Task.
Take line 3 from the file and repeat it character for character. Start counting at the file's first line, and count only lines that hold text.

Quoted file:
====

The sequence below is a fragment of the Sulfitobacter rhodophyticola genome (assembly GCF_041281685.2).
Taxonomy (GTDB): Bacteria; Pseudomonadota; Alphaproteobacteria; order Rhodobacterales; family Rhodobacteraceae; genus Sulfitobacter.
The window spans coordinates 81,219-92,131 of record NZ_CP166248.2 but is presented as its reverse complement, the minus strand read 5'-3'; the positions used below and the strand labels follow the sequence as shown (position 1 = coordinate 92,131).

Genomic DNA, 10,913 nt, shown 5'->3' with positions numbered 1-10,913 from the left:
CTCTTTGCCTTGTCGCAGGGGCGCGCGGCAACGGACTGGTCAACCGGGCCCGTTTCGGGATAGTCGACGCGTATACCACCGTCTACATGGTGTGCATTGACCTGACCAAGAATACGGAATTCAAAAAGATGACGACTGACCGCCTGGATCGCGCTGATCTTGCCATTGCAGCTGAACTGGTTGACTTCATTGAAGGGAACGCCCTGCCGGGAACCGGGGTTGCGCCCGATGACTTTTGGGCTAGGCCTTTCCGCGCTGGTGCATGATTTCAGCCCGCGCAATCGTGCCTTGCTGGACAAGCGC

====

The window spans coordinates 81,219-92,131 of record NZ_CP166248.2 but is presented as its reverse complement, the minus strand read 5'-3'; the positions used below and the strand labels follow the sequence as shown (position 1 = coordinate 92,131).